As we approach the Islamic holy month of Ramadan healthy fasting and workplace routines are critical for employees and also for employers to understand so that staff performance can be assessed fairly.
Ahead of the holy month of Ramadan, International SOS is raising health and travel awareness among organisations around the world. This year, Ramadan is expected to start around May 16 or 17 and end around mid-June, depending on the Islamic lunar calendar. Taking into account longer daylight hours and warmer weather, medical experts at International SOS have collated essential health tips for fasting employees.
Medical Director Dr. Issam Badaoui said: “Each year, we remind organisations and fasting individuals that there are simple steps they can take to ensure they have a healthy, productive month. Practically, the advice we offer should be applied throughout the year, as part of a balanced, active lifestyle, and the good news is we are noticing a growing interest in both nutrition and exercise.
At International SOS, we are keen to champion wellness and ultimately contribute to the prevention of avoidable, lifestyle-related noncommunicable diseases such as type 2 diabetes – and what better time to encourage the adoption of sustainable, wholesome habits than during the holy month of Ramadan.”
International SOS’s top five tips for employees observing the fast this Ramadan are:
Do not skimp on rest and sleep – Ramadan is a time of increased prayer and gatherings of family and friends. Though it may be tempting to stay up late for Suhour and only sleep after Imsak, you should still aim to get at least 8 hours of sleep during every 24-hour period, even if this is accumulated over several separate periods of rest. A well-rested body and mind will make it easier for you to concentrate at work and have more energy throughout the day.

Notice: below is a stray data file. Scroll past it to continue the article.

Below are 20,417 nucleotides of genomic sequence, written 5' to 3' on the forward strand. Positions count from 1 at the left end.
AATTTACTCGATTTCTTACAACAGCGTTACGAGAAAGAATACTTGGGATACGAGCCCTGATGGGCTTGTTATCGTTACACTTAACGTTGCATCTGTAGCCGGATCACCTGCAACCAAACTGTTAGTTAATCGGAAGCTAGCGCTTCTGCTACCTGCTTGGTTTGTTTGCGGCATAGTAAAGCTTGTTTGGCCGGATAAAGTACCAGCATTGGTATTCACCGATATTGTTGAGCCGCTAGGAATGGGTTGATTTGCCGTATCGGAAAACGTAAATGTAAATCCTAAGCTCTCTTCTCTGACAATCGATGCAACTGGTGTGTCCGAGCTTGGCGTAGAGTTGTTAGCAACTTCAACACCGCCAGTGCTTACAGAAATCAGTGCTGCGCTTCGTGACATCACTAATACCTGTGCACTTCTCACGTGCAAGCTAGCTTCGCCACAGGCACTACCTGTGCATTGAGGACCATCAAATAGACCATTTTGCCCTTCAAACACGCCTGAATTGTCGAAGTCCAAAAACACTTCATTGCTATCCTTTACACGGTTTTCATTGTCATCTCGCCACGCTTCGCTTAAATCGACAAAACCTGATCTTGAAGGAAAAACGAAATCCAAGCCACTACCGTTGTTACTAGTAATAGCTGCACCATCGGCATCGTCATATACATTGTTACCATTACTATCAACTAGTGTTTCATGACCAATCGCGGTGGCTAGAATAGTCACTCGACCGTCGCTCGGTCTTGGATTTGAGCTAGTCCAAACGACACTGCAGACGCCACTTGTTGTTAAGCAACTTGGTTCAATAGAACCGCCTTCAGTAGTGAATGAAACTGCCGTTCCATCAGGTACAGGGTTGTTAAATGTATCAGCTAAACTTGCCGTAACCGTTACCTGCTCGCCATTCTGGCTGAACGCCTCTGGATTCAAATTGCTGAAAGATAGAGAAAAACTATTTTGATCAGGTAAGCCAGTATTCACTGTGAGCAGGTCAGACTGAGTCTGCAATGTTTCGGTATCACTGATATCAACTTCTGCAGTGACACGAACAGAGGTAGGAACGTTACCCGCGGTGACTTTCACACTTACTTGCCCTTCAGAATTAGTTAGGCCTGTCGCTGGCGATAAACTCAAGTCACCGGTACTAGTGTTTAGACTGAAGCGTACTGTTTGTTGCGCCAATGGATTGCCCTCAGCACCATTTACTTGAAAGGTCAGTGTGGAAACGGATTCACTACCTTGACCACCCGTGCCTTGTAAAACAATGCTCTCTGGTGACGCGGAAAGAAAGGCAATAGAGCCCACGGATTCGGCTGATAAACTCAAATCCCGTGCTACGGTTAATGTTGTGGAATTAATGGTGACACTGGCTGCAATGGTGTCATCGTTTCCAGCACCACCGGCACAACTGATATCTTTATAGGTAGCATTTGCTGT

Stagger your hydration – Thirst can be one of the most challenging symptoms of fasting, leading us to chug plenty of water and liquids as soon as we break our fast and then just before Imsak. However, rehydration should be a cumulative process. The best way to rehydrate fasting bodies and maintain this hydration for longer is to pace your liquid intake by consuming at least 2 litres of water – one or two glasses at a time – between Iftar and Imsak. It also helps to cut down on caffeinated drinks at night, and to top up your liquid intake with soups, fruits and vegetables rich in water, such as cucumbers and watermelon.
Beware excess salt and sugar – After a full day of fasting, avoid satisfying cravings by filling up on sweets and sugary beverages such as soda and energy drinks, which lead to an unhealthy spike in glucose levels. Instead, opt for the natural sugars found in fruits, and consume complex carbohydrates such as rice, bread and wholegrains alongside vegetables, which will keep you fuller for longer.
As for salt intake, it is worth keeping in mind that having moderately savoury foods with water can help you retain some hydration for longer. However, consuming too much salt will have an adverse effect and contribute to thirst and dehydration during the day, so go easy on salty snacks such as popcorn and salted nuts at night.
Do more in the morning – Where possible, schedule more difficult tasks requiring greater concentration or physical effort in the morning, when you will have more energy. International SOS encourages businesses each year to schedule important meetings during the first half of the day, when fasting employees will have more energy and will be better able to retain new information.
Don’t stop exercising – Though you may feel more tired and understandably less active while fasting, skipping regular exercise for a full month is unhealthy, particularly as most of your food intake will be consumed at night. Moderate exercise is advisable and will also help you feel less sluggish. Just remember to wait a couple of hours after Iftar before going to the gym or simply for a brisk walk. If you still prefer to schedule workouts while fasting, avoid being in the sun for a long time, take frequent breaks, and stop if you feel faint, light-headed or extremely thirsty.
In addition, individuals suffering from chronic illnesses should consult their doctors on how to manage regular medication and to ensure it is safe for them to fast.>